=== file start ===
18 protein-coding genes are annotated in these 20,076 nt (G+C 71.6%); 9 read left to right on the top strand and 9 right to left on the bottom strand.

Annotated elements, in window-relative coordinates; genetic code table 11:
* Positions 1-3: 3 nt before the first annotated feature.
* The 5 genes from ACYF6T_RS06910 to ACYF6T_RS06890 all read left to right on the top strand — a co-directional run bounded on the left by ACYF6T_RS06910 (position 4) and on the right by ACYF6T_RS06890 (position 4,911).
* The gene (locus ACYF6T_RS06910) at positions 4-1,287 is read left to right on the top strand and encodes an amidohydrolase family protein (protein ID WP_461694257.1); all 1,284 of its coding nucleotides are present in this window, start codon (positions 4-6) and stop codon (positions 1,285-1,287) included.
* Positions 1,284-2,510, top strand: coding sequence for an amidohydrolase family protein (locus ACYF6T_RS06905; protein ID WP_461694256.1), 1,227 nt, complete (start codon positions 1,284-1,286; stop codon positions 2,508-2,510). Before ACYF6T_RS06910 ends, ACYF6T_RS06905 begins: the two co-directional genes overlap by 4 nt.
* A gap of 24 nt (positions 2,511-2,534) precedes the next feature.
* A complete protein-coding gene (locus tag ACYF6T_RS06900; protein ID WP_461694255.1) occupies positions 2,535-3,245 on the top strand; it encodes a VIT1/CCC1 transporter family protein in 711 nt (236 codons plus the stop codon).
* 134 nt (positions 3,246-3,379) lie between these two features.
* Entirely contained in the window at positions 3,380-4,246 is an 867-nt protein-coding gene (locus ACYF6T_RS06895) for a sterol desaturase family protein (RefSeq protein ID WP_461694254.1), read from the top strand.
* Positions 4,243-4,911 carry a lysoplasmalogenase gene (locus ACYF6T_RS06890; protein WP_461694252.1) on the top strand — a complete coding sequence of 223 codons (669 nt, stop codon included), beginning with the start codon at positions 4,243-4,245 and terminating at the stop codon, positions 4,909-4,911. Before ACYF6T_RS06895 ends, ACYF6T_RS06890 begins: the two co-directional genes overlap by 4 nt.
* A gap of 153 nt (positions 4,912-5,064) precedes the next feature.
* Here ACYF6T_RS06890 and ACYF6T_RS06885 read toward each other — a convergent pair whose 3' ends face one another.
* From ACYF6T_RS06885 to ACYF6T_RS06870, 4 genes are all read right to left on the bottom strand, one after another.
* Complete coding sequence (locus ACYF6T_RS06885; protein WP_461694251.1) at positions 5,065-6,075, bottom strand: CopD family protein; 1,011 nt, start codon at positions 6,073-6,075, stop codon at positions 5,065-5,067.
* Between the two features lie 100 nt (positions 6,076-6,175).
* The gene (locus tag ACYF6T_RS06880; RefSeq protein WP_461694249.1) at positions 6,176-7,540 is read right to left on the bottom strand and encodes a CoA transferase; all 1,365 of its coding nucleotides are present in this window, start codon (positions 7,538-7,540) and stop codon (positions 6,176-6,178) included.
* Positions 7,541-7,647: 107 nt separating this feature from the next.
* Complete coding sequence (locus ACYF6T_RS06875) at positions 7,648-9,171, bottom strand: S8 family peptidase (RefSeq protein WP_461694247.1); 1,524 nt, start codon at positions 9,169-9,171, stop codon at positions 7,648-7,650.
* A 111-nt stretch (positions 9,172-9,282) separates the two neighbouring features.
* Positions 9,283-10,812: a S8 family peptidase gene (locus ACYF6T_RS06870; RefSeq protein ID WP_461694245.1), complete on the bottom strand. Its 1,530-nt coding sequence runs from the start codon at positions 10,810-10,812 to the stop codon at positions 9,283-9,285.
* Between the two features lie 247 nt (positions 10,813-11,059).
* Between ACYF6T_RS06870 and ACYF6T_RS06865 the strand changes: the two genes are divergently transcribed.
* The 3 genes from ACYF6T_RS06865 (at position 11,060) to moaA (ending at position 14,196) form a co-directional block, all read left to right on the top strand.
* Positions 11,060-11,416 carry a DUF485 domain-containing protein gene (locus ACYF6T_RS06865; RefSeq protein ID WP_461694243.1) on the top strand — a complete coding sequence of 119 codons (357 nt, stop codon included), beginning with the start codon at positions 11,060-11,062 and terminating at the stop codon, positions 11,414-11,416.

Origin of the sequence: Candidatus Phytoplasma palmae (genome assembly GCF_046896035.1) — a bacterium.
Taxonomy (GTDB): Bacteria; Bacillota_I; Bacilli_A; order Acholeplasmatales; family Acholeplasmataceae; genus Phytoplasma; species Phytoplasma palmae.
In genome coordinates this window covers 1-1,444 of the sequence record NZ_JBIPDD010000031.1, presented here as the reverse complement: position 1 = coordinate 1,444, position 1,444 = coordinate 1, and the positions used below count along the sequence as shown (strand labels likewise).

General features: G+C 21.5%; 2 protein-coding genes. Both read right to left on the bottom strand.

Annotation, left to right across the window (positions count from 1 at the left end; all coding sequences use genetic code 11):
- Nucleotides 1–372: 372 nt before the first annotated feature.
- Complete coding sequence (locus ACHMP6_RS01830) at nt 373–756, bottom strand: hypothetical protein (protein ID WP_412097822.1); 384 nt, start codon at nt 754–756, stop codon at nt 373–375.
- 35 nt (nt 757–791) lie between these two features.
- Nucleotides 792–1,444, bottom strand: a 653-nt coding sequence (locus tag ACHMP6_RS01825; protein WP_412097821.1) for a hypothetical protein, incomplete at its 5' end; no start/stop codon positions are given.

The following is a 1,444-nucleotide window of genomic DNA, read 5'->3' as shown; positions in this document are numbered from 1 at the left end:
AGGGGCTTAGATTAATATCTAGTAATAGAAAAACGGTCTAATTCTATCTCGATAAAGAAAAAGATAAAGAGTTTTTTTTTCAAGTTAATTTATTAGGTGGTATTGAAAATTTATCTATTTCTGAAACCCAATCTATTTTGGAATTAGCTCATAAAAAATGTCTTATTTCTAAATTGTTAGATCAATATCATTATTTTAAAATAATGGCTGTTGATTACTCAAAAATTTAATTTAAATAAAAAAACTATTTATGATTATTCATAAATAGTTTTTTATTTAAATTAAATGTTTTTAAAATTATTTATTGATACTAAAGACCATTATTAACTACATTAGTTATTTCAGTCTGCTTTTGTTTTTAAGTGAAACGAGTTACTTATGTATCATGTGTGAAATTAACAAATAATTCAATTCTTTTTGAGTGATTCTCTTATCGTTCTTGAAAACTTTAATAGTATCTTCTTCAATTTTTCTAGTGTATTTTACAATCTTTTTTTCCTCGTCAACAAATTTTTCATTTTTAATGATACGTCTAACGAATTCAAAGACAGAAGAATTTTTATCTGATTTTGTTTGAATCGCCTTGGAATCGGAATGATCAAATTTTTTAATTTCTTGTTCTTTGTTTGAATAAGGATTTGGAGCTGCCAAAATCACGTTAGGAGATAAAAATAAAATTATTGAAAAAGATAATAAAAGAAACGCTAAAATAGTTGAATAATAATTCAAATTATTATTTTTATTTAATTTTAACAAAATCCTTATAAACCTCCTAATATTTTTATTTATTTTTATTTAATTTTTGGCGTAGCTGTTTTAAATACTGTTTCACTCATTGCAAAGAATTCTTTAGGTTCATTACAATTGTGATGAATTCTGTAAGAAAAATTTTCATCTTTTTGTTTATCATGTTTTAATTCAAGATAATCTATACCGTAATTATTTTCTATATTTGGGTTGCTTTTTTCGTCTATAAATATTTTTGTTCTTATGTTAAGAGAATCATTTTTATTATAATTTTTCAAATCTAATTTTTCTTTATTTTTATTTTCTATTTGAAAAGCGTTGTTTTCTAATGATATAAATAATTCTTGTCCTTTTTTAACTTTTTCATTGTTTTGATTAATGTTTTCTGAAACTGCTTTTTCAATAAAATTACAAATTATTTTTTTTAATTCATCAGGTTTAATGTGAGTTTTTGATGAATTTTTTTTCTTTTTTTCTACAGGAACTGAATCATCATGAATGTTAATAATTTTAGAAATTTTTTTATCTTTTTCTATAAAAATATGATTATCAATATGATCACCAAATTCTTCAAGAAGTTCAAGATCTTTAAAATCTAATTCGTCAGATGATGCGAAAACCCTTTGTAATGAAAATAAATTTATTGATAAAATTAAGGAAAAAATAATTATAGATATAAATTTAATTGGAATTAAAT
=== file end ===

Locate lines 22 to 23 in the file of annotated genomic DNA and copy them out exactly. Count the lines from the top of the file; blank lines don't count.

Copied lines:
* Between the two features lie 247 nt (positions 10,813-11,059).
* Between ACYF6T_RS06870 and ACYF6T_RS06865 the strand changes: the two genes are divergently transcribed.